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May 5, 2017 blog

Cinco de Mayo: what are we celebrating?

For many Iowans of non-Mexican heritage, Cinco de Mayo (May 5th in English) means eating Mexican food and maybe attending the different festivities across the state. But do we know what exactly we are celebrating?

Cinco de Mayo is NOT Mexico’s Independence Day. Mexican Independence Day is celebrated September 16th, commemorating Mexico’s independence from Spain.

May 5th (Cinco de Mayo) commemorates the Battle of Puebla, the Mexican Army’s unlikely victory over the French forces on May 5, 1862.

In Mexico, the state of Puebla where the victory occurred and some parts of the country take part in the celebration. Traditionally celebrations include military parades, folkloric dances and recreations of the Battle of Puebla where people dress up as French and Mexican soldiers.  There’s no tequila, parties, and people don’t go around saying “Happy Cinco de Mayo." Most people go to work, school and about their day just like any other day.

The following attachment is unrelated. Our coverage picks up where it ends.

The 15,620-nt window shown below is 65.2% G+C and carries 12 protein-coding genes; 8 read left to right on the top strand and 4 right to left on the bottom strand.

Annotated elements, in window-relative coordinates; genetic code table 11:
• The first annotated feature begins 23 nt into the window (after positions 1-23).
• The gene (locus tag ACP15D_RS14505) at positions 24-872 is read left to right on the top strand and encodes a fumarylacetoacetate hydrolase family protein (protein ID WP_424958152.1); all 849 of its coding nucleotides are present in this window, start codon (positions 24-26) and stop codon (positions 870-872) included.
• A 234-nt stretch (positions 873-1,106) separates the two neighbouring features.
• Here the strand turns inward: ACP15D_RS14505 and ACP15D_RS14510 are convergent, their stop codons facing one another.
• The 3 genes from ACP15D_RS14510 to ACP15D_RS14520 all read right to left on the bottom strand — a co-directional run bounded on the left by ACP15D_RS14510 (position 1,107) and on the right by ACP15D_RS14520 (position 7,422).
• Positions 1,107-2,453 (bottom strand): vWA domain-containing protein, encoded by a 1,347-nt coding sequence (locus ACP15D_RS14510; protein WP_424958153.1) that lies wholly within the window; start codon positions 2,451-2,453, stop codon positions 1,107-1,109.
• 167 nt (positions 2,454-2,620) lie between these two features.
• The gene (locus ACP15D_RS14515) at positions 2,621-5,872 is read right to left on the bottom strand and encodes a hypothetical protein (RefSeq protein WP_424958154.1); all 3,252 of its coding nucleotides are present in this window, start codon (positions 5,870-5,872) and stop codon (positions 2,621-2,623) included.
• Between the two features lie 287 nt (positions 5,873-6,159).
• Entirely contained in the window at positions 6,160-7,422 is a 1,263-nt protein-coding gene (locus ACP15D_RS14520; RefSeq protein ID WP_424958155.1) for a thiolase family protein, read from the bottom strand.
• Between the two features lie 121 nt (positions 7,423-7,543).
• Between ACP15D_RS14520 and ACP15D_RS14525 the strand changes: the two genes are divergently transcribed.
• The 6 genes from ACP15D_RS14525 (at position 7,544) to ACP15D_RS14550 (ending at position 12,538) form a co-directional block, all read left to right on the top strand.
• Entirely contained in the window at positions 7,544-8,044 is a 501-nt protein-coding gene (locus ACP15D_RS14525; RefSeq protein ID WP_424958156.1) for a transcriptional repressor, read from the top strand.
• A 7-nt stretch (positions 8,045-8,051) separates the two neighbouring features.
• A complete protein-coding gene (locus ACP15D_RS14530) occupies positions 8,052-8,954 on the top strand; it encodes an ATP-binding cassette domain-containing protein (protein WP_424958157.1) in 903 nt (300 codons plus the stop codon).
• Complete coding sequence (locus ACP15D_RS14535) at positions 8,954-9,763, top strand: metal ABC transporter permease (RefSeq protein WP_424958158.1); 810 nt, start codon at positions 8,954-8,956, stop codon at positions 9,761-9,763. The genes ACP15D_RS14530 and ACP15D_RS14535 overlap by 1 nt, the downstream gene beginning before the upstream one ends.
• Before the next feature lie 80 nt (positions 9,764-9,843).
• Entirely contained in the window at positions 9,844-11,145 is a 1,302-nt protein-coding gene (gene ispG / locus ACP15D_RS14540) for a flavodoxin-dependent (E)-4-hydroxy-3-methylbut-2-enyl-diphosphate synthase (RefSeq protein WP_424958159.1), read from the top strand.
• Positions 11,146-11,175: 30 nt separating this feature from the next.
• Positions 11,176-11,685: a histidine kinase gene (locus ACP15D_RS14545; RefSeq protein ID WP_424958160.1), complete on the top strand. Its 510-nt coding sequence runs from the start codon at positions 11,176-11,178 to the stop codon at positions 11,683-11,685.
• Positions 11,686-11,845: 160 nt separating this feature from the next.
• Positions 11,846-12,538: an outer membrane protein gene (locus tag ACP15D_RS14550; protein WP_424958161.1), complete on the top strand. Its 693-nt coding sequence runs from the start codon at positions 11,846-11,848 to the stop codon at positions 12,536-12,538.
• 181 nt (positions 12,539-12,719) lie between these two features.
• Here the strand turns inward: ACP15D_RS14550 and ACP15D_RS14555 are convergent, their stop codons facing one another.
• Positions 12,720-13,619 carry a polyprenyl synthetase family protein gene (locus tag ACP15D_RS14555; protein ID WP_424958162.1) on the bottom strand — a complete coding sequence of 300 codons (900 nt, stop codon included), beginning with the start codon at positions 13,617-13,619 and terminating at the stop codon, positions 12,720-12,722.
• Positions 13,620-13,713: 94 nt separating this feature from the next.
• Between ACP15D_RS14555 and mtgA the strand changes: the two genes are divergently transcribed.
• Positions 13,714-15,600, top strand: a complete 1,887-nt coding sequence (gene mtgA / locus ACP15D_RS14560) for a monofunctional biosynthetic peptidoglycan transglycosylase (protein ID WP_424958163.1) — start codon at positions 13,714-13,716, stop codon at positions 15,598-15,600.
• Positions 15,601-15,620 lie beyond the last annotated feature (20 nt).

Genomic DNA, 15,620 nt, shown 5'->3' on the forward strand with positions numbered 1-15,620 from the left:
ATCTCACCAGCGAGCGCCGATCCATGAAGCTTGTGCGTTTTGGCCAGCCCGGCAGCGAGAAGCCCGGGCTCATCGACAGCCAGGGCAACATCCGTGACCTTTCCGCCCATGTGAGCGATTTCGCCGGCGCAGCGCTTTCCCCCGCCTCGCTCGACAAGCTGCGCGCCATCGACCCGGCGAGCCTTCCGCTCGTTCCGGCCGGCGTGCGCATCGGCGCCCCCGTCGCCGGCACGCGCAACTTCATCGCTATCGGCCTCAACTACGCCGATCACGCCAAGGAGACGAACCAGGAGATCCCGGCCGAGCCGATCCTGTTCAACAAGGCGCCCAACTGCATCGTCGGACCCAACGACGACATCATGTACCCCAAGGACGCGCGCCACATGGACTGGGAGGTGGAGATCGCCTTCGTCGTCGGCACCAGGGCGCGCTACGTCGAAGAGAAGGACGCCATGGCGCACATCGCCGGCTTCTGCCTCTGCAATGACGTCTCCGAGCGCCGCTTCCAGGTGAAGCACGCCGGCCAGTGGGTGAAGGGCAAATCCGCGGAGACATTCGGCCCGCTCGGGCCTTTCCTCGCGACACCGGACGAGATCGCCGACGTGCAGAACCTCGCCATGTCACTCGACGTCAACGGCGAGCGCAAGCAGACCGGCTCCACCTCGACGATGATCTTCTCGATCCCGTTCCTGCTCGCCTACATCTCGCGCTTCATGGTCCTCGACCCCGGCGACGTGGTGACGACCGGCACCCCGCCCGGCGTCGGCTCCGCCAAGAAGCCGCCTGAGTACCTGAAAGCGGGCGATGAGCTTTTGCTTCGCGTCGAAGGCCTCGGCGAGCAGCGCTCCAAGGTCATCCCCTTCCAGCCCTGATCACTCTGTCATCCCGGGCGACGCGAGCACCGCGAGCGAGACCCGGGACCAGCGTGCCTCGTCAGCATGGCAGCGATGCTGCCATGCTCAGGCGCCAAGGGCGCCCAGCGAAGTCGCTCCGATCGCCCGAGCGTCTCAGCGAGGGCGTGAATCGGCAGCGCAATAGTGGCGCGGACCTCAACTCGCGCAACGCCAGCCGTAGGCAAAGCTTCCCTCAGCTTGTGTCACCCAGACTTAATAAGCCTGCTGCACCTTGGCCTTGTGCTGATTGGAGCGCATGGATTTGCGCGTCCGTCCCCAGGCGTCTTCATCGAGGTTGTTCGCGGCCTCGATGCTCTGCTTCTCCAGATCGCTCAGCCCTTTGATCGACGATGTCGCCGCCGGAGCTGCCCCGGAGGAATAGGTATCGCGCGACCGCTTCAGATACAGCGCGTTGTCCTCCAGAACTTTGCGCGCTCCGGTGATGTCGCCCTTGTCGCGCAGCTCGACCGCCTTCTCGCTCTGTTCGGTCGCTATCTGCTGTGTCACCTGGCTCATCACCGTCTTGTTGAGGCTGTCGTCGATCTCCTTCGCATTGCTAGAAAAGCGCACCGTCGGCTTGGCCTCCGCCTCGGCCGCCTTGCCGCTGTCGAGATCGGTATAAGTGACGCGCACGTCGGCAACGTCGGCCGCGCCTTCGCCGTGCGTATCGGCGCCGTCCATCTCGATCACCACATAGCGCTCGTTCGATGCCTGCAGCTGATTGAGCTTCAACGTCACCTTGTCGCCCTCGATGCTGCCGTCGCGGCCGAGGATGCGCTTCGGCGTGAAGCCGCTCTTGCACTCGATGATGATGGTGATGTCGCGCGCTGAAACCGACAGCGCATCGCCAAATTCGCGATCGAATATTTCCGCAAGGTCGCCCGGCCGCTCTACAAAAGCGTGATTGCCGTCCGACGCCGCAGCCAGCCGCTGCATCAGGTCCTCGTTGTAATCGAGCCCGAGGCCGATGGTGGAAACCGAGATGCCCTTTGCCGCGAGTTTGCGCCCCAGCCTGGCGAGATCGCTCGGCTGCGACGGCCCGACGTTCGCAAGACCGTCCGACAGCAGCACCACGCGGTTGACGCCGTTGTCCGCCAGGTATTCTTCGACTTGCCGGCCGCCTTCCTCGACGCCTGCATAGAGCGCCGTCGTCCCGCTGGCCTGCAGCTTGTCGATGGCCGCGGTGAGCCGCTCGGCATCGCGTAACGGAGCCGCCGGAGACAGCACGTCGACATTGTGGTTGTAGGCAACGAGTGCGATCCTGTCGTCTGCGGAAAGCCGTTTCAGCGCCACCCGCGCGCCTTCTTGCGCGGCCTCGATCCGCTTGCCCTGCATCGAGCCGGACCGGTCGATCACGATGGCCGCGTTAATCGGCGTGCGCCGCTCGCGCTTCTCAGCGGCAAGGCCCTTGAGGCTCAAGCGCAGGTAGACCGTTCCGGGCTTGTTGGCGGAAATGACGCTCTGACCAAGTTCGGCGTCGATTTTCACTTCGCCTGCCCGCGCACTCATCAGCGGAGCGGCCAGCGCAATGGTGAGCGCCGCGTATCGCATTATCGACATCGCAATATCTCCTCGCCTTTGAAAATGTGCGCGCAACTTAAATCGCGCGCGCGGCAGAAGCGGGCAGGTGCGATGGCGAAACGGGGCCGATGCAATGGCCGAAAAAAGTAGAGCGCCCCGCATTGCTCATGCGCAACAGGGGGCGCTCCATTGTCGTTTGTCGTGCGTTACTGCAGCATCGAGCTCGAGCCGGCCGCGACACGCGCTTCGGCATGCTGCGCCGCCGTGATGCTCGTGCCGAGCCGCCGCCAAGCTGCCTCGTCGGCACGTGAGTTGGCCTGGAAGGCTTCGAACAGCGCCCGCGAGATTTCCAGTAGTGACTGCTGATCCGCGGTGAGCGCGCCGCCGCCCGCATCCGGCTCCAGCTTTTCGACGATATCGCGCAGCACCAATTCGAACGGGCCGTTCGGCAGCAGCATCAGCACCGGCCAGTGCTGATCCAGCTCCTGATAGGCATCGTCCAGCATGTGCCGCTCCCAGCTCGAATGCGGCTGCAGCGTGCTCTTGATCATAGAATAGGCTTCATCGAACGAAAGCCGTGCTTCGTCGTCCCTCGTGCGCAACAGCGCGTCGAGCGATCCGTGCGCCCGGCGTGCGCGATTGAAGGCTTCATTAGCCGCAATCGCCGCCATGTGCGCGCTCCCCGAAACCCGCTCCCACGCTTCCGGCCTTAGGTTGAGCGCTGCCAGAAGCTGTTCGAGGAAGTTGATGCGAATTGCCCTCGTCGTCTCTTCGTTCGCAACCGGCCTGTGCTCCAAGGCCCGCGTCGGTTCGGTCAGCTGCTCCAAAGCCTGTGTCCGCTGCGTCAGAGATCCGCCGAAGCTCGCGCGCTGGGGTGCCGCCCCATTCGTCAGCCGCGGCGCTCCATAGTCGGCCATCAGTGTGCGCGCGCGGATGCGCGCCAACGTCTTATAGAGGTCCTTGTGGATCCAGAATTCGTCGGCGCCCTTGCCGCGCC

In Iowa and in most of the United States, Cinco de Mayo has been interpreted as a celebration of the Mexican Culture in the United States. Luis Arredondo from West Des Moines and Mexican native shared that he likes having a day where the Mexican culture is celebrated. And Marlu Abarca, daughter or Mexican parents mentioned that to her the Cinco de Mayo celebration is parallel to St. Patrick’s Day.

For many others it’s the celebration of that one time that the Mexican Army won the battle out of the many times that Mexico was invaded by others.

Written by: Sonia Reyes-Snyder, Office of Latino Affairs